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Hallo again to all.

Clover, 1919In recent weeks, it has been our sad duty to sort and sift through all of the belongings of a dear, departed friend. The only child of only children, he lived his externally circumscribed life in a half-dozen rooms that would not (save for the Apple iMac in the study) have been out of place in the late Victorian and Edwardian worlds of his parents. Our friend's flat is not so much a place where the walls of time are paper-thin; it is more a place where time appears to have stood still, or where liturgical time rather than chronological time prevailed.

As we have cleaned and sorted, each closet, box and desk drawer has been revelatory in one way or another. There are of course clothes, including corsets and plus-fours. There are university diplomas from 1792, 1831, 1904, and 1952; Hoover repair manuals from the 1940s; Mother's Day cards from 1930 to 1968; hundreds of weekly letters sent home from school between 1940 and 1951. There are envelopes full of four-leaf clover gathered (and carefully dated) by our late friend's father in the 1910s and 1920s. There are boxes full of cartes de visite, wedding invitations, letters written during the American Civil War, and copies of ancient wills filed side by side with yellowed newspaper clippings. There are hundreds of postcards, Christmas cards, and birthday cards from colleagues and nannies who long ago passed through the veil.

And then there are the books—about a thousand by our conservative estimate. There are considerable levels of overlap in our libraries. We have in common E.L. Mascall's Saraband; John Shelton Reed's Glorious Battle: The Cultural Politics of Victorian Anglo-Catholicism; the collected ghost stories of M.R. James; successive editions of the Oxford Dictionary of the Christian Church; the four volumes of John Mason Neale's Commentary on the Psalms; novels by P.D. James, Anthony Trollope and A.N. Wilson; copy after copy of the Book of Common Prayer and a remarkable collection of various Anglican liturgical compilations.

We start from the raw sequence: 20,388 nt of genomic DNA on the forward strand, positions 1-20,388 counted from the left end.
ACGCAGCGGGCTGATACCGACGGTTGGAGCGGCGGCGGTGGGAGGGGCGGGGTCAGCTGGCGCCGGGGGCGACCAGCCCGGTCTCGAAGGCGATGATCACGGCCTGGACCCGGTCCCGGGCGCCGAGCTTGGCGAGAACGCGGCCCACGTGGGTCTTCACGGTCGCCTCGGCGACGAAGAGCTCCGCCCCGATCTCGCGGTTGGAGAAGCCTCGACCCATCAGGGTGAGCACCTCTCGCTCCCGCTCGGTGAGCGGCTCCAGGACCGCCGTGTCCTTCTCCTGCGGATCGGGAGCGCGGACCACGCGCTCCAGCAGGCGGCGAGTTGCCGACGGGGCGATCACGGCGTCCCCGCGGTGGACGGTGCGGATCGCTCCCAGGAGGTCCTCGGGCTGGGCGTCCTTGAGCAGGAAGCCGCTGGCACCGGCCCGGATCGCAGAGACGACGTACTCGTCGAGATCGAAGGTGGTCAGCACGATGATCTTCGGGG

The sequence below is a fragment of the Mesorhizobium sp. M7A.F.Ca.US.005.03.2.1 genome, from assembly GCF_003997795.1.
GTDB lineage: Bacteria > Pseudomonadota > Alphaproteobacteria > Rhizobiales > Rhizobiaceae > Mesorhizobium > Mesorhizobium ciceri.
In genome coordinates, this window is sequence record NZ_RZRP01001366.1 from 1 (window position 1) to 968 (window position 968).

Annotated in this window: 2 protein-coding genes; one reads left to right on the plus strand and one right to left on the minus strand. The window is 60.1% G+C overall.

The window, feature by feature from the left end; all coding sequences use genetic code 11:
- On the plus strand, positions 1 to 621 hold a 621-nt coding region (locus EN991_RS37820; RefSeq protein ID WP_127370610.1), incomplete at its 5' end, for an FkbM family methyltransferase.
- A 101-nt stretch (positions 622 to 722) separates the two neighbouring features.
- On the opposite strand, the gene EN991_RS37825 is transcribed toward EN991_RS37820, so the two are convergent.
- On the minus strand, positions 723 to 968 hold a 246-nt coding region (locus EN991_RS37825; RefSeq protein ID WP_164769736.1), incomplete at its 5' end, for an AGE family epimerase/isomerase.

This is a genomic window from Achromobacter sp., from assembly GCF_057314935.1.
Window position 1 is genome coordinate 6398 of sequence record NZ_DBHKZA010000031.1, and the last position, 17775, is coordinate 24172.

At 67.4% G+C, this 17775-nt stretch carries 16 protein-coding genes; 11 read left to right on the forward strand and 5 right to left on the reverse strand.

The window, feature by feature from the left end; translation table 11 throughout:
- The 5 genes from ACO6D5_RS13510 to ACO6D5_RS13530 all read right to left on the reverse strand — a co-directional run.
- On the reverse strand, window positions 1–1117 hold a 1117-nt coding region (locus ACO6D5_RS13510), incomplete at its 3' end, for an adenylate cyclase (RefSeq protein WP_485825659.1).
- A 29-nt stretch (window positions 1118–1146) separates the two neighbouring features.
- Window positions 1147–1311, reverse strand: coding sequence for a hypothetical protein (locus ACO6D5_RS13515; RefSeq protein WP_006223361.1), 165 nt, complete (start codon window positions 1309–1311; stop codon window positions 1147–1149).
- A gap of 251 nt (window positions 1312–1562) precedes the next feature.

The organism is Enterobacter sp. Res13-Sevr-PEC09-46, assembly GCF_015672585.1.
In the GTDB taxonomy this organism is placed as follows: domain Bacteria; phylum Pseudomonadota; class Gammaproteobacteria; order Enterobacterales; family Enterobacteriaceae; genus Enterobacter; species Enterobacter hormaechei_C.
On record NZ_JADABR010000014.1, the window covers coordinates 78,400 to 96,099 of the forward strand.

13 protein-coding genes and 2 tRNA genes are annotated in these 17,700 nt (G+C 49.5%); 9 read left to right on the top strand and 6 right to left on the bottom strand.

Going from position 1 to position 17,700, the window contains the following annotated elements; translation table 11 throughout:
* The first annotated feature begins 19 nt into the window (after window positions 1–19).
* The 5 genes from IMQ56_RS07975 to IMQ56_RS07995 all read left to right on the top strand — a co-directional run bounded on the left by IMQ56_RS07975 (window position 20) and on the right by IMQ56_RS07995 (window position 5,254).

What to do with it all? What to save? Should we keep every receipt, every undated note, every duplicate book and every unlabeled photograph? Where do the roles of loving friends and amateur curators coincide, and where do they diverge? Can we continue to carry the cherished memory of our friend in our hearts, whilst doing away with some of the material things to which he held on long after others might have discarded them?

We have not so far found any easy answers. Our friend's bank has urged us to shred the drawers full of financial records going back to the 1950s. The local diocesan archivist has very kindly agreed to give a permanent home to the large amount of service leaflets and church-related documents, including letters to and from generations of clergy, bishops, and lay leaders. Outside of these categories, our general rule has been to discard receipts and routine business correspondence (surely the early twentieth-century equivalents of spam in many cases), but to save personal photographs, letters, and the like.

The only non-negotiable boundary we have drawn in our sifting—and even that was at first unconscious—is around prayer books. Their well-thumbed pages and bent and bumped spines are the tangible, tactile reminders of a life we've always known was lived in an ardent but not extreme pursuit of communion with God. They mark the places from which not just hundreds, but thousands of prayers were spoken.

As we sort and sift, they are the best signs we have just now of the means of grace and the hope of glory. For a life lived and ended well, our hearts are unfeignedly thankful.

See you next week.

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All of us at Anglicans Online

18 September 2011

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